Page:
The Importance of Exceeding Expectations
One of my favorite things to do in an interview is to ask candidates to describe a time that they exceeded the expectations of a client or co-worker. No matter what role they play in the labor and production services, their answer always gives great insight into how they view their roles in an organization, and if they are thoughtful, hospitable people focused on building great relationships.
Expectations in the meetings and events industry are high, and it isn’t enough for us to just do our jobs at a high level. We need to show that we share in our clients’ goals and give people memorable experiences of going above and beyond. The ways that we do this will differ from client to client, and moment to moment, but looking for those ways should never stop. Whether we are supporting AV labor, production crewing, or another role, exceeding expectations should become a habit, something that we all strive to pursue in our daily lives. The more we make it a foundational part of our work ethic, the more we will achieve. As the famous quote says:
“Watch your thoughts for they become words.
Watch your words for they become actions.
Watch your actions for they become habits.
Watch your habits for they become your character.
And watch your character for it becomes your destiny.
What we think, we become.”
The quote has been ascribed to everyone from Mahatma Gandhi to Margaret Thatcher. We may not know who initially said it, but it points to a powerful truth. Our thoughts and our words are more than thoughts and words. They become who we really are. A person who constantly tries to exceed expectations, someone who looks outside of what their job description is to do something helpful, surprising, or caring, is a person with the type of character that I want around me, in my personal life and in my business.
So, how exactly do you make this a habit? We have to start with identifying and managing expectations.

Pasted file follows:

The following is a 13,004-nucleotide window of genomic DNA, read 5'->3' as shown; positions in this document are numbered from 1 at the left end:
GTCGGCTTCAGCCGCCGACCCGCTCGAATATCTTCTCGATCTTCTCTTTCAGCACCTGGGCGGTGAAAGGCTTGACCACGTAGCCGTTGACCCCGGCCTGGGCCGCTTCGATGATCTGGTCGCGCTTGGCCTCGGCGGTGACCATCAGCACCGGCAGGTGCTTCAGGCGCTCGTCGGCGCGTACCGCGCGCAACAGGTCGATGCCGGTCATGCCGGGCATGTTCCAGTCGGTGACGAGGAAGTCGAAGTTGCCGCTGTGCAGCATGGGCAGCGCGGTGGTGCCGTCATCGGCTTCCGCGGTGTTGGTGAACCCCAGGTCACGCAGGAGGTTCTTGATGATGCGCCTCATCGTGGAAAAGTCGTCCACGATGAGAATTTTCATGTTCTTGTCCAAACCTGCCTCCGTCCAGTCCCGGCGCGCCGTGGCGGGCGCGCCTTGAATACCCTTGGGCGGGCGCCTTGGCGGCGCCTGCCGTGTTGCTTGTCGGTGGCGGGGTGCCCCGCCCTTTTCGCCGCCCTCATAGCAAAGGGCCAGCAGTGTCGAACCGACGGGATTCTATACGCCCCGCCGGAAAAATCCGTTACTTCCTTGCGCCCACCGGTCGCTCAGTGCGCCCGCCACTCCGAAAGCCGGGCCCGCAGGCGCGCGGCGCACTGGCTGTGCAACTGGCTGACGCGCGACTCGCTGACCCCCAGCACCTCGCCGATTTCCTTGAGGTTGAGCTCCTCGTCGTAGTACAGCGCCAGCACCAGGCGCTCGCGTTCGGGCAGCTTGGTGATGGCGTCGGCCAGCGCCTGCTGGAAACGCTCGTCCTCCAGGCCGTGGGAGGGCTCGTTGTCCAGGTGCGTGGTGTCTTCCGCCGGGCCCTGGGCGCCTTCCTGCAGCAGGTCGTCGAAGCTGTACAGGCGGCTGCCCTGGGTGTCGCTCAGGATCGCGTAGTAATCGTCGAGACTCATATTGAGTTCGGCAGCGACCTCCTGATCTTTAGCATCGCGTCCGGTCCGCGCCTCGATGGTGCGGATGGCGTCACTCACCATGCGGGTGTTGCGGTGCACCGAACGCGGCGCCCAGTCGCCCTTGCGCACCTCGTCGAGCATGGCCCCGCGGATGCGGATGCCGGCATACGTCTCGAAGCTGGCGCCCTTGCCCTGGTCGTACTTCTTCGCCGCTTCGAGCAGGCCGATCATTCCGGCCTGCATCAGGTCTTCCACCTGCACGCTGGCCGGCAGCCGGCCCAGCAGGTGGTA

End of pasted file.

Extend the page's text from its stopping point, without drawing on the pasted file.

If we don’t know what someone wants us to achieve, there is no way we can deliver more. Ask specific questions to determine what your client or co-workers need from you, and what they expect to receive. If you’ve been given a written list of expectations that’s a great place to start, but don’t leave it at that. Stated expectations and actual expectations aren’t always the same thing. We all have different ways of interpreting words, and no one wants to fall short because they didn’t double-check on the specifics.
Once you’re in the habit of identifying expectations, make sure it becomes second nature to manage them. None of us have superhuman powers, and trying to exceed expectations doesn’t mean that you take it all on, piling up tasks until you collapse. That’s not going to help you or anyone on your team. Practice good communication so that everyone around you knows what is expected and how to prioritize. You want to create a work environment that bolsters people’s ability to go above and beyond, not one that sets them up to fail.
The time to start exceeding expectations is once you know that you and everyone on your team are ready to get to work with realistic, well-communicated goals. Now is the time to make your clients’ or co-workers’ goals your own, and set out to complete every task with an eye on exceeding expectations. As you do so, you’ll soon discover that you are growing a reputation based on trust, hard work, and excellence.
Before long, you’ll see that your reputation isn’t confined to work events. Every time you seemingly go out of your way to help a co-worker, or anyone you encounter throughout your day, you are growing your exceeds-expectations-character. As you define and develop these skills, people will take notice. Your value will grow and you’ll become a desirable person to work with. This isn’t always easy – everyone who works in AV and production has stories of needing to pull off near miracles – but it’s an important way to make a difference. If it’s not something that you’ve focused on before, make today the first day you try, and don’t ever look back.